Graphically, not too much has changed or improved since Desert Strike beyond the title screen, which now uses a polygonal sprite for the Comanche, but the overall presentation of the game is vastly improved. Sprites, models, and environments are all very similar, with the same sound effects and use of text to convey mission completion, failure, the game’s story, and when you’re in a danger zone or running low on fuel or armour, but the maps are so much better this time around. Before, you just flew around the same area with a slight palette swap and some different structures here and there, with the most variety appearing in the final mission, but you instantly see how much more varied Jungle Strike is from the very first campaign, which sees you flying around an ambitious isometric recreation of Washington, D.C., complete with fully destructible White House and various other monuments (which also need protecting from enemy forces).

The graphics are much of the same, but overhauled and bolstered by a new vehicles and environments.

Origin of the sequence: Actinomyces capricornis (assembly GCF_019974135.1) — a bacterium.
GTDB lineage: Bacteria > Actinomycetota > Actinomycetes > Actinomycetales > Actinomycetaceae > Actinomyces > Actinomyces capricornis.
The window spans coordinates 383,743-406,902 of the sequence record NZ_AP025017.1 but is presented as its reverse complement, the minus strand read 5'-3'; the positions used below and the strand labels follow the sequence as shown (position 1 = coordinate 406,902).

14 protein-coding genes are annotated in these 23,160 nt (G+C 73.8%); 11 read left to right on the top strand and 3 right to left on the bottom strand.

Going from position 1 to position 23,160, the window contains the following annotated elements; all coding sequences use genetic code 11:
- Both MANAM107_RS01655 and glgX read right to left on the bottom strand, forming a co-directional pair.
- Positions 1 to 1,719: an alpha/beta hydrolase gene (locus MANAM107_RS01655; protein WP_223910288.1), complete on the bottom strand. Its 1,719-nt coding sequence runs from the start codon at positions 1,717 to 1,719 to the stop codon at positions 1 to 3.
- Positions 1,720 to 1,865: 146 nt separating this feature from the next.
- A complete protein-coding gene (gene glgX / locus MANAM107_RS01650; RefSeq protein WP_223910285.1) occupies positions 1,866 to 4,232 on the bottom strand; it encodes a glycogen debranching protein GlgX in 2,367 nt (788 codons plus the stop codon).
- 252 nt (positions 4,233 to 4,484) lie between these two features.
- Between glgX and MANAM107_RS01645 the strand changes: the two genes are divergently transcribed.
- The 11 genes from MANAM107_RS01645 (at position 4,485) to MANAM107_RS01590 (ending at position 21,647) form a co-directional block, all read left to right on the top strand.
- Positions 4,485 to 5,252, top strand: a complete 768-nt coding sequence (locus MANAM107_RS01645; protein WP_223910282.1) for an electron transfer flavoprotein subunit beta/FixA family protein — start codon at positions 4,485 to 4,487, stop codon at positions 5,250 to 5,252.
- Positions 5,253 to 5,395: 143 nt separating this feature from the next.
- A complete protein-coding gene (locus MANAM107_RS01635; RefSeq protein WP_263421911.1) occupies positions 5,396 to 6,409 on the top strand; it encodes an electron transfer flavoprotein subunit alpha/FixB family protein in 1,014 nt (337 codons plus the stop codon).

This carries through to the game’s other locations as well, which include an expanse of water with tiny islands dotted about and a large bridge running across it, and a couple of trips to the titular jungle (one at night, with low visibility, where explosions and gunfire light up the environment and two others in the day time, where rocky mountainsides, pyramid-like structures, and stone columns are plentiful). You’ll also fly through the frozen Soviet wastes and revisit the desert, both of which add to the visual variety of the game, and the pause menu and user interface have both been given a complete overhaul. Sadly, there’s still no in-game music, which can really make gameplay very monotonous, and it’s a shame as the title screen and story cutscenes are punctuated by some rocking tunes. These cutscenes are again made up of larger sprites and artwork, with some notable animation frames, but they do the job, as does the dialogue text; it’s fun seeing the Mad Man’s tanker truck explode in a blazing inferno and seeing your Comanche come in for a landing or launch a missile strike or your pilot character interrogate enemy agents helps to break up the gameplay a bit. It’s the 2.5D sprite work that steals the show, though; while the isometric perspective can make it a little difficult judge your precision and you can bonce off of buildings and rocks if you’re not careful, there’s a certain appeal to it and I always get a sense of satisfaction in seeing my missiles leave another enemy stronghold a flaming mess.